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Thursday, January 20, 2022

Create an S3 Bucket on AWS using Terraform

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In this article, I will show you how to use Terraform to create an S3 bucket on AWS. Before proceeding, I assume that you are familiar with S3 bucket if not then you can click here to see the steps to create an S3 bucket from the AWS console. 

Pre-requisites

  1. Basic understanding of Terraform.
  2. Terraform installed on your system.
  3. AWS Account (Create if you don’t have one).
  4. ‘access_key’ & ‘secret_key’ of an AWS IAM User. (Click here to learn to create an IAM user with ‘access_key’ & ‘secret_key’ on AWS, )

 What we will do

  1. Write Terraform configuration files for S3 Bucket.
  2. Create an S3 Bucket using the Terraform configuration files.
  3. Delete the created S3 Bucket using Terraform.

Write Terraform configuration files for S3 Bucket

Create a dedicated directory where you can create terraform configuration files.

Use the following command to create a directory and change your present working directory to it.

mkdir terraform
cd terraform/

 I am using “vim” as an editor to write in files, you can use an editor of your choice and copy paste the following configurations to create variables.tf, terraform.tfvars and  main.tf

 

Create ‘main.tf’ which is responsible to create an S3 Bucket  on AWS. This main.tf will read values of variables from variables.tf and terraform.tfvars.

vim main.tf
provider "aws" {
      region     = "${var.region}"
      access_key = "${var.access_key}"
      secret_key = "${var.secret_key}"
}

resource "aws_s3_bucket" "this" {
  bucket                               = "${var.bucket_name}"
  force_destroy                        = "${var.force_destroy}"
  region                               = "${var.region}"
  tags                                 = "${merge(var.tags, map("Name", format("%s", var.bucket_name)))}"
}

Here,

  • bucket: The name of the bucket. If omitted, Terraform will assign a random, unique name.
  • force_destroy: A boolean that indicates all objects should be deleted from the bucket so that the bucket can be destroyed without error.
  • region: The AWS region this bucket should reside in.
  • tags: A map of tags to assign to the bucket.

Change the value of “region” if you want to create the Bucket in some region other than what I have specified.

Create ‘variables.tf’ which contains the declaration and definition of the variables.

vim variables.tf
variable "access_key" {
     description = "Access key to AWS console"
}
variable "secret_key" {
     description = "Secret key to AWS console"
}
variable "region" {
     description = "Region of AWS VPC"
}

variable "bucket_name" {
  description = "(Required) Creates a unique bucket name"
  type        = "string"
  default     = "test-bucket-rahul-delete"
}

variable "force_destroy" {
  description = "(Optional) A boolean that indicates all objects should be deleted from the bucket so that the bucket can be destroyed without error"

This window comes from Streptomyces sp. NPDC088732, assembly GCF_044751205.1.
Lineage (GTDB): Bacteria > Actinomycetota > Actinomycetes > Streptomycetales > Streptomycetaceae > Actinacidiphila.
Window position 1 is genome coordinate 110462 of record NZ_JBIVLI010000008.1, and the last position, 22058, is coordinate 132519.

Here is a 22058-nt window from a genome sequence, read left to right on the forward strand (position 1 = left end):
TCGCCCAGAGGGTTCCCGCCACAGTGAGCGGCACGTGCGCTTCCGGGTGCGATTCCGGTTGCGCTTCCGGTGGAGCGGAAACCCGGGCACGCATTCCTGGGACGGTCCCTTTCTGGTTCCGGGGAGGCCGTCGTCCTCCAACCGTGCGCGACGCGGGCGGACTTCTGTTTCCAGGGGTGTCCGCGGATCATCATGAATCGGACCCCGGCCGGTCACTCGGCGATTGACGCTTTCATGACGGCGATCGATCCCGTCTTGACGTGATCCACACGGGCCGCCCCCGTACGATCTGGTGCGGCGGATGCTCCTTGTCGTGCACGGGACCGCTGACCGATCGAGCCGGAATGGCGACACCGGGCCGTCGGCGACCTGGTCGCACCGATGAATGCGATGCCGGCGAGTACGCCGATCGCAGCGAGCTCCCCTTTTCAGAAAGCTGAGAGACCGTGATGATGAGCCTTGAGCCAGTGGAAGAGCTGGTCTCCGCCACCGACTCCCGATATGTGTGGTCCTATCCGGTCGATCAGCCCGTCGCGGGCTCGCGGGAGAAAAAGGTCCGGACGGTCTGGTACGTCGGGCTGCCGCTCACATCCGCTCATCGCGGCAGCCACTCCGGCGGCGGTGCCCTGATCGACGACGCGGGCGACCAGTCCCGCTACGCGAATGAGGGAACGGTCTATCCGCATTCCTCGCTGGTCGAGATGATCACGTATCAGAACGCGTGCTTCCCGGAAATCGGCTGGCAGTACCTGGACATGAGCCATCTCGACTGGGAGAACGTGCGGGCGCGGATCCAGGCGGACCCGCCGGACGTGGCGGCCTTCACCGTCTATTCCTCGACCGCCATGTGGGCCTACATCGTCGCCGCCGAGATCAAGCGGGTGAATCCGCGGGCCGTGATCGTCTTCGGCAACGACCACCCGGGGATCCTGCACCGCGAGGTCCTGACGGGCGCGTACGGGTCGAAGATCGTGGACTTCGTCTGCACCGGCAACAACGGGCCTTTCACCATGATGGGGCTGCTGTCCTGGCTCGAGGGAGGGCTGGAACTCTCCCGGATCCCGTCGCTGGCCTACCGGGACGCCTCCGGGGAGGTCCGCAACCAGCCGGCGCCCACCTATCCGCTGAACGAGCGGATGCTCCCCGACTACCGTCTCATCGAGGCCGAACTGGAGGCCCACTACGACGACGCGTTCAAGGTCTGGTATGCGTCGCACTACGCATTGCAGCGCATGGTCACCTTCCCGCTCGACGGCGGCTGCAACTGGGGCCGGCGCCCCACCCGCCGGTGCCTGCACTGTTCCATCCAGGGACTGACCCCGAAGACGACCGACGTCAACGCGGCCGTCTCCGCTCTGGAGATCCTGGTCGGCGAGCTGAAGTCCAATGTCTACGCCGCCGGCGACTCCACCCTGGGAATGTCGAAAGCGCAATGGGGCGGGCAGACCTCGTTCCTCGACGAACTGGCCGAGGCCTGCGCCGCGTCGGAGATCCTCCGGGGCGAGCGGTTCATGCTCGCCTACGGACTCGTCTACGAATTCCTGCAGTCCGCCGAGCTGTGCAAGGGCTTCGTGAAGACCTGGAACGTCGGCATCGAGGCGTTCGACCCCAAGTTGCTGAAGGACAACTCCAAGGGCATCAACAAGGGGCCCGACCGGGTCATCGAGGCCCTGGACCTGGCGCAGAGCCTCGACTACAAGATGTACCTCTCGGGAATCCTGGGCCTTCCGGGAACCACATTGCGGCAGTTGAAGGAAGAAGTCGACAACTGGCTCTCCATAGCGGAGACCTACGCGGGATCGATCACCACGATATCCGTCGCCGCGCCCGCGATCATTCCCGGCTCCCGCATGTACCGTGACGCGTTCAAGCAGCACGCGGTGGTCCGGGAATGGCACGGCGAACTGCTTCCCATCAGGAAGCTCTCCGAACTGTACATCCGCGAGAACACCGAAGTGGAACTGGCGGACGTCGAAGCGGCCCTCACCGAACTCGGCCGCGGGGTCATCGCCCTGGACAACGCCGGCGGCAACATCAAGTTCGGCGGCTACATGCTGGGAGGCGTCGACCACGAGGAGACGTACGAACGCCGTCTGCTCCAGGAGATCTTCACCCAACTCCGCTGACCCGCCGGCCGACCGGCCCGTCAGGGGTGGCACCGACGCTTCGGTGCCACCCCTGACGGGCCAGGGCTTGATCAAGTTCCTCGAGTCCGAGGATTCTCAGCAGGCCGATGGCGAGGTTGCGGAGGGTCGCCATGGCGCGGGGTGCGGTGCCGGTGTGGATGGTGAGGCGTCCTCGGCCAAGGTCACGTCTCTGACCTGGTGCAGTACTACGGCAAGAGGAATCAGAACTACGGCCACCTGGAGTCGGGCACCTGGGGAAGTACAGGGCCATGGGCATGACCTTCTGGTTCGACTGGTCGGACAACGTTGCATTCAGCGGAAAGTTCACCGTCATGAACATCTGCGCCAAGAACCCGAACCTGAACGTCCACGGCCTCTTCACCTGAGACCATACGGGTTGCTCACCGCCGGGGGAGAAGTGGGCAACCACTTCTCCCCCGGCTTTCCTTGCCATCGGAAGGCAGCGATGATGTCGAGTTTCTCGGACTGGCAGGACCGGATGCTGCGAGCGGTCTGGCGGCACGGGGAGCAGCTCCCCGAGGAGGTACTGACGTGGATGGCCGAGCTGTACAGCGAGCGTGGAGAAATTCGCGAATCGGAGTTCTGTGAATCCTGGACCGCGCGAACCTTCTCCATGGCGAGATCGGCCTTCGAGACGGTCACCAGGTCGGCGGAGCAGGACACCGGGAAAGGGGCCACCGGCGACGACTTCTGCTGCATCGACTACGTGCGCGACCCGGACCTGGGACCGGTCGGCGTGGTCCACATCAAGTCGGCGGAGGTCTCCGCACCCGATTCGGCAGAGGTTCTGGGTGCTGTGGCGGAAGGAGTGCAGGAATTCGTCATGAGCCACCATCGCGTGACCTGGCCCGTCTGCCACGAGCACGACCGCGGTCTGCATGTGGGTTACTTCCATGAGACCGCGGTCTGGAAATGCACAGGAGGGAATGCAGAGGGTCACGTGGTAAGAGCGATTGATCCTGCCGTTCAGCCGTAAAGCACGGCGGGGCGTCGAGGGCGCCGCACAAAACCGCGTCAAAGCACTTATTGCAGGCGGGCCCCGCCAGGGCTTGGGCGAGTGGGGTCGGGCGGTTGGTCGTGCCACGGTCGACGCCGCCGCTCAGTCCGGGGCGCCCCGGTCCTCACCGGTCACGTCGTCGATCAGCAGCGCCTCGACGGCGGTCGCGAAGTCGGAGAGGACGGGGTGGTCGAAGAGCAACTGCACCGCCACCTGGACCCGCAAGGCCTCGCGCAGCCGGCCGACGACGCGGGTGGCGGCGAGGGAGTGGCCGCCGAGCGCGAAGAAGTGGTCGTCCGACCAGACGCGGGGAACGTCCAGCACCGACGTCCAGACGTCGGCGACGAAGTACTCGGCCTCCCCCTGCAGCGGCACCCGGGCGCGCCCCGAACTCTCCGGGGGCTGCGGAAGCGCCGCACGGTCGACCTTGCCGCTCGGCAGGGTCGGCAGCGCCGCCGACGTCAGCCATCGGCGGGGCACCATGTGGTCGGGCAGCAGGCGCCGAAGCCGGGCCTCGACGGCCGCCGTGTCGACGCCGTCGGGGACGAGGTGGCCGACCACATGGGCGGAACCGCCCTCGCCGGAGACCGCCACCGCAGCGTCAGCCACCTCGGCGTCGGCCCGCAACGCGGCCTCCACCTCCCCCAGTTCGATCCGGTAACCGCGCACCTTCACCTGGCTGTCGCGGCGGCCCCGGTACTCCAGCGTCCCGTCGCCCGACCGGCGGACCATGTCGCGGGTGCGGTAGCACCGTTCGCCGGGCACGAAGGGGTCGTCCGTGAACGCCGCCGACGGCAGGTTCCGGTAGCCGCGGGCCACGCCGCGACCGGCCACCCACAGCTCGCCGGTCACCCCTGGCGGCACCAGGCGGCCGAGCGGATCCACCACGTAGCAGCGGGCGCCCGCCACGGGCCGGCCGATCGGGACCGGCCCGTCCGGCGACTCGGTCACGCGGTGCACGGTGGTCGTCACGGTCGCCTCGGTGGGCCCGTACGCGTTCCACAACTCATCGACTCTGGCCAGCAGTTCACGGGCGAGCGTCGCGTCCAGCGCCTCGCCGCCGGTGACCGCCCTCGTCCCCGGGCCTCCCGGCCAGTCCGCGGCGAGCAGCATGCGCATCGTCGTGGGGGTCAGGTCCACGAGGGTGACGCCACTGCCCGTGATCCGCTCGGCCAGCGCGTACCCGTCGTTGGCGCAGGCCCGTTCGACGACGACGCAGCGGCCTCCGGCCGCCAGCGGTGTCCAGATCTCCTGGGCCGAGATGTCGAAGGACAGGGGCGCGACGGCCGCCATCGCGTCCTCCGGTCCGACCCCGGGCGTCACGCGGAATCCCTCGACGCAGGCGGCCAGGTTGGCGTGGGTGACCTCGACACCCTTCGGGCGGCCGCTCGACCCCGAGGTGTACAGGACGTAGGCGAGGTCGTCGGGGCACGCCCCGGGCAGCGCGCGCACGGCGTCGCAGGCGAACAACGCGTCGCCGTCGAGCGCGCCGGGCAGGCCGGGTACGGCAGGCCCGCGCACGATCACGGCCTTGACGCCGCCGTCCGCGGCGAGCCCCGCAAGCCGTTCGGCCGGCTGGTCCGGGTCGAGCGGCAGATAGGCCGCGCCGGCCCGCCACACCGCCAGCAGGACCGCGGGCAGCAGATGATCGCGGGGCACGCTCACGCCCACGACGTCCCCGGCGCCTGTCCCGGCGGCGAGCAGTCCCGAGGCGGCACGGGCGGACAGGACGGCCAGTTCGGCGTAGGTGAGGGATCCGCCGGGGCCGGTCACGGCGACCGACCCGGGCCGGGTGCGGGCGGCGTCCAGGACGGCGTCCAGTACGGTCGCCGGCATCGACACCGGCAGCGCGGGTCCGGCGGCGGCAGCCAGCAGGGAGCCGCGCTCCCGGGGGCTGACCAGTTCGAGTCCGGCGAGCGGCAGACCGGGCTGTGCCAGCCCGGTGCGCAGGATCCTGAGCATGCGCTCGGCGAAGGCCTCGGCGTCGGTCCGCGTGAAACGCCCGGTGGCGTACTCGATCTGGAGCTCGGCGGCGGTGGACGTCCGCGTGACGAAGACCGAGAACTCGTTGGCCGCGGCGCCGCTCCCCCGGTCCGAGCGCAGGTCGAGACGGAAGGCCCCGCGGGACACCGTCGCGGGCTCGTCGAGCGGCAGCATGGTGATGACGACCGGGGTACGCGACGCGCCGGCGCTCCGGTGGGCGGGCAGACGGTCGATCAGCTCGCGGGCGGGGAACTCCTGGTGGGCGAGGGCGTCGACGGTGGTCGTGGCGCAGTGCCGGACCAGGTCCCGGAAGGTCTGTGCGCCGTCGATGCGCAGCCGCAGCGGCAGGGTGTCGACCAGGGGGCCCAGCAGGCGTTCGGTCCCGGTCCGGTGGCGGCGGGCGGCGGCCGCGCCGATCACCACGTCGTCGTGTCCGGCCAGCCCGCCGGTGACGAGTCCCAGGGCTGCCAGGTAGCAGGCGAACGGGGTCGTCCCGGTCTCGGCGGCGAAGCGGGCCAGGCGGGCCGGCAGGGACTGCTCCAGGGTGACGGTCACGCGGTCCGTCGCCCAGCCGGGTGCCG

type        = "string"
  default     = true
}

variable "tags" {
  description = "(Optional) A mapping of tags to assign to the bucket"
  type        = "map"
  default     = {"env": "test"}
}

Once you have created ‘variables.tf’, do not forget to change values assigned to variable. You must change the values highlighted as these are specific to my environment. You can keep the rest variables as is.

Create ‘terraform.tfvars’ which contains the definition of access_key and secret_key variables defined in the above file along with “region” variable.

The following keys need to be changed with the keys of your IAM user.

vim terraform.tfvars
region = "eu-west-3"
access_key = "AKIAQ6GAIA5XFLXF6HOV"
secret_key = "/lJ3tFDkIYqr0rNX7aJqaXyJR8uCeFMiwuEW6aA/"

Now, you should have 3 files, viz, variables.tf, terraform.tfvars and  main.tf

 

Before you execute the following commands make sure you have configured the valid access_key and secret_key.

The first command to be used is ‘terraform init’. This command downloads and installs plugins for providers used within the configuration. In our case it is AWS.

 terraform init

The second command to be used is ‘terraform plan’. This command is used to see the changes that will take place on the infrastructure.

 terraform plan

 terraform plan

‘terraform apply’ command will create the resources on the AWS mentioned in the main.tf file. You will be prompted to provide your input to create the resources.

terraform apply

terraform apply

When you execute the above command, upon successful completion, you can see that 1 new resource has been added and 0 has been destroyed.

You can go to the AWS S3 console to verify if the S3 Bucket is created or not.

AWS S3

Delete S3 Bucket using Terraform

If you no longer require a resource you created using the configuration mentioned in the main.tf file, You can use the “terraform destroy” command to delete all those resources. Here, the S3 bucket will get deleted upon executing the following command.

terraform destroy

In the above screenshot, you can see that the resource has been destroyed.

Conclusion

In this article, we saw the steps to create an S3 Bucket using Terraform. We also saw how the Bucket we created can be deleted in just one command.

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